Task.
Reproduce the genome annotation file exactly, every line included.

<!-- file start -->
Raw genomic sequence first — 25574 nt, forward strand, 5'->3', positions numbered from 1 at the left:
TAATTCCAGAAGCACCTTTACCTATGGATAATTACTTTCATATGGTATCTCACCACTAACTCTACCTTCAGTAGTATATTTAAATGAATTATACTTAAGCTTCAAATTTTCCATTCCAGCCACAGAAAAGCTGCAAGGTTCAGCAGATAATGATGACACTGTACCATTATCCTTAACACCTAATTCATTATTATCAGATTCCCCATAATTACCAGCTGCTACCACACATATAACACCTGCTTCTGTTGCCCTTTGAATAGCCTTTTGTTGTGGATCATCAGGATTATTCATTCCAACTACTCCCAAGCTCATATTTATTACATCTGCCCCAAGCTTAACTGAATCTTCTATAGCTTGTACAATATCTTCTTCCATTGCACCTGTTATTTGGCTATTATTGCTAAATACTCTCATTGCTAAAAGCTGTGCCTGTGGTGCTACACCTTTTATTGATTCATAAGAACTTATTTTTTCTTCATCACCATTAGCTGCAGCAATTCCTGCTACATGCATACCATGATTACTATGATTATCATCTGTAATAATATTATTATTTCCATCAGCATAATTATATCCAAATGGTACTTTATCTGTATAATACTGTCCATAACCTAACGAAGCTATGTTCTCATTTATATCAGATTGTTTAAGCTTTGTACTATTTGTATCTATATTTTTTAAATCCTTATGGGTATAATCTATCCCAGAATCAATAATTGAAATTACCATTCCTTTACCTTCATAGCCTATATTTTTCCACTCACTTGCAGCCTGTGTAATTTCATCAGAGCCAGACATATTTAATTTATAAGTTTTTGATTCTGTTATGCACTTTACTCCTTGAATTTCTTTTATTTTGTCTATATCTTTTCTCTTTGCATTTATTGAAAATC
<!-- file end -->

Raw genomic sequence first — 25574 nt, forward strand, 5'->3', positions numbered from 1 at the left:
TAATTCCAGAAGCACCTTTACCTATGGATAATTACTTTCATATGGTATCTCACCACTAACTCTACCTTCAGTAGTATATTTAAATGAATTATACTTAAGCTTCAAATTTTCCATTCCAGCCACAGAAAAGCTGCAAGGTTCAGCAGATAATGATGACACTGTACCATTATCCTTAACACCTAATTCATTATTATCAGATTCCCCATAATTACCAGCTGCTACCACACATATAACACCTGCTTCTGTTGCCCTTTGAATAGCCTTTTGTTGTGGATCATCAGGATTATTCATTCCAACTACTCCCAAGCTCATATTTATTACATCTGCCCCAAGCTTAACTGAATCTTCTATAGCTTGTACAATATCTTCTTCCATTGCACCTGTTATTTGGCTATTATTGCTAAATACTCTCATTGCTAAAAGCTGTGCCTGTGGTGCTACACCTTTTATTGATTCATAAGAACTTATTTTTTCTTCATCACCATTAGCTGCAGCAATTCCTGCTACATGCATACCATGATTACTATGATTATCATCTGTAATAATATTATTATTTCCATCAGCATAATTATATCCAAATGGTACTTTATCTGTATAATACTGTCCATAACCTAACGAAGCTATGTTCTCATTTATATCAGATTGTTTAAGCTTTGTACTATTTGTATCTATATTTTTTAAATCCTTATGGGTATAATCTATCCCAGAATCAATAATTGAAATTACCATTCCTTTACCTTCATAGCCTATATTTTTCCACTCACTTGCAGCCTGTGTAATTTCATCAGAGCCAGACATATTTAATTTATAAGTTTTTGATTCTGTTATGCACTTTACTCCTTGAATTTCTTTTATTTTGTCTATATCTTTTCTCTTTGCATTTATTGAAAATC